This is the specialty of Personal Trainer David Kirsch in New York. How�s that for loving your work? As an exercise, let�s consider how you would you go about making this your specialty. The truth is, if you made this your specialty, people would simply believe you; they�d have no reason not to. You could just put this information on all of your materials � whenever you sought a joint venture with another business or told people about what you do, you could tell them improving the bodies of the already naturally gifted was what you specialized.

You would certainly have to spend a little time to in the beginning to think about the goals and needs of this market and probably have to develop systems and assemble principles around which to achieve them. But does this sound conceivable? Of course it does � that�s the beauty of this profession.


The list of potential specialties is endless. Although we talked about how a decision is the only barrier to entry, it�s true that some of them do require some specialized knowledge and skills, and it may take a little time for the new trainer to build these areas. Many new trainers may not have even completely thought out what their particular skills or interests really are. That�s fine, as long as you make this a priority that you seek to achieve as your career continues to grow.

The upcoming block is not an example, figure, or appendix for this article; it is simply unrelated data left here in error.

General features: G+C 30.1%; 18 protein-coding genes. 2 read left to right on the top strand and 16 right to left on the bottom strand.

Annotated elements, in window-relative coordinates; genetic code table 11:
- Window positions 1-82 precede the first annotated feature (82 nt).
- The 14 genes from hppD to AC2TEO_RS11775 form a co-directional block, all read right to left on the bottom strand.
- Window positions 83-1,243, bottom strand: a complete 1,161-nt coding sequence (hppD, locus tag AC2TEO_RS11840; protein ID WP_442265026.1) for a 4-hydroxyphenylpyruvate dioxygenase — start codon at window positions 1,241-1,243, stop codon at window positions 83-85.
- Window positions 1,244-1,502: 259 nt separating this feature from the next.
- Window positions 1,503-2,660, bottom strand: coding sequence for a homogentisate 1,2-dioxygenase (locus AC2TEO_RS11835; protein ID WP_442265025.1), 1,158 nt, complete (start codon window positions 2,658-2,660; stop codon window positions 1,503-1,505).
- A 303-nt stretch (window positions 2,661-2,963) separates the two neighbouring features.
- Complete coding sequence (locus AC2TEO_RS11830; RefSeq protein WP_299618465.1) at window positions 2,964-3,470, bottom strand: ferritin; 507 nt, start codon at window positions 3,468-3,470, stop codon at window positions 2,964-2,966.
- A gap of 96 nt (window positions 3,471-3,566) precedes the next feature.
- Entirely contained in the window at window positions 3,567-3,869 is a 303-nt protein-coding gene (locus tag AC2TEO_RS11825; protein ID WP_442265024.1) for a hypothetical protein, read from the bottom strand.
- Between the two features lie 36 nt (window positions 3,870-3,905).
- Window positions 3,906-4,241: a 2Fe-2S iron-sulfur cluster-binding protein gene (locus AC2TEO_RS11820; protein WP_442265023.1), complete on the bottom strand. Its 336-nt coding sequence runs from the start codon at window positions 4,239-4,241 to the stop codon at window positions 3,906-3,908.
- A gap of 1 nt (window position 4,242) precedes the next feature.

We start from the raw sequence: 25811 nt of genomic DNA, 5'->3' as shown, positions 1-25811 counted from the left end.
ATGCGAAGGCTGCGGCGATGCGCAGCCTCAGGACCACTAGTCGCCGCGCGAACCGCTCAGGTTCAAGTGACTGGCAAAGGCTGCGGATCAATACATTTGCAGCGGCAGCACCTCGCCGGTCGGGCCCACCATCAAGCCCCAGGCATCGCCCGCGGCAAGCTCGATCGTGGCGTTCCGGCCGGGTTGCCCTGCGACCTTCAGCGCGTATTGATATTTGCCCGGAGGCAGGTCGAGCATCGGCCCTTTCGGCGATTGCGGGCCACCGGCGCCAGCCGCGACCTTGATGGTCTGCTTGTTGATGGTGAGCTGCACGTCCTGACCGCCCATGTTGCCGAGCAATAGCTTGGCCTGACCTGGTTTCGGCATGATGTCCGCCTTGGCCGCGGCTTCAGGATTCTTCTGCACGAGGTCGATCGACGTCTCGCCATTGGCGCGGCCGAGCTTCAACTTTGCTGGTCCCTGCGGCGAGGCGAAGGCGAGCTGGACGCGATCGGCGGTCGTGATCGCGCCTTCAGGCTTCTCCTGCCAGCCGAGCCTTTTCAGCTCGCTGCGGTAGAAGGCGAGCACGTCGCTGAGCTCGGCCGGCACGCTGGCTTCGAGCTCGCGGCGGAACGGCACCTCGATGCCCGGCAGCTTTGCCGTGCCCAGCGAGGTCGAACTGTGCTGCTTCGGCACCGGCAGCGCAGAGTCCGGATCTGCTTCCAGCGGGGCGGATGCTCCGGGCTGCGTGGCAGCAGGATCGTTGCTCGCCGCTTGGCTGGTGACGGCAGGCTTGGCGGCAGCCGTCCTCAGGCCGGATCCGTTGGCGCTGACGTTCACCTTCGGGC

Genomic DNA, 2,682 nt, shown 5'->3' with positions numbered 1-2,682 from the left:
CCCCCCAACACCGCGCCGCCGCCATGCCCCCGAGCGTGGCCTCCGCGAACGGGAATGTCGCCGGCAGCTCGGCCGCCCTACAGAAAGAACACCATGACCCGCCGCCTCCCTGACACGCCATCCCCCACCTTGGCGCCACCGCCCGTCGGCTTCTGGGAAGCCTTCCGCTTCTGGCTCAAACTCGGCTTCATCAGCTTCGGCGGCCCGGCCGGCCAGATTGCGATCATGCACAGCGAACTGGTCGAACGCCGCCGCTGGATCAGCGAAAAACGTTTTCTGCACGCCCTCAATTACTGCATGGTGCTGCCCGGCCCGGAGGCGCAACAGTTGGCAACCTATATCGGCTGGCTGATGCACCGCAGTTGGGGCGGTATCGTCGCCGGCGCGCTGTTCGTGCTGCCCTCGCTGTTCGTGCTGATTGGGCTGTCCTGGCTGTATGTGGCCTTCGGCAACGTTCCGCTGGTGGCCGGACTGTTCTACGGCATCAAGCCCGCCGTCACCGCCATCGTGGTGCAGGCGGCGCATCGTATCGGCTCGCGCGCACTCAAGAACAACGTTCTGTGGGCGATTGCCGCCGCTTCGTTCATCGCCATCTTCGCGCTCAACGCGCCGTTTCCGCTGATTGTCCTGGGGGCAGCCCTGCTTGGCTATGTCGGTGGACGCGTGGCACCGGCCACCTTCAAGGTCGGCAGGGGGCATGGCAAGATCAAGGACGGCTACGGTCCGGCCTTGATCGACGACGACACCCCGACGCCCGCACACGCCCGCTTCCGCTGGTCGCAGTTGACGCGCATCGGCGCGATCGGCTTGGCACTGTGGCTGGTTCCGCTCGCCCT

Until then, my specialty is one that every trainer can relate to and use for themselves. As you�ll remember, my training specialty is providing intense training with an eye on results. This is probably the most popular reason why most people seek personal training in the first place, so feel free to borrow mine until you fully explore your interests and craft your own.

            But remember: This is the cornerstone of every trainer success story. Look at Gunnar Peterson and his reputation of creating Hollywood Bodies, Jason Ferrugia and improving the performance of Mixed Martial Artists or Cynthia Conde and her Bridal Bootcamp; all of these were possible because they don�t try to cater to everyone. It�s just that for the small portion of people they have decided to service, they are now the go-to choice.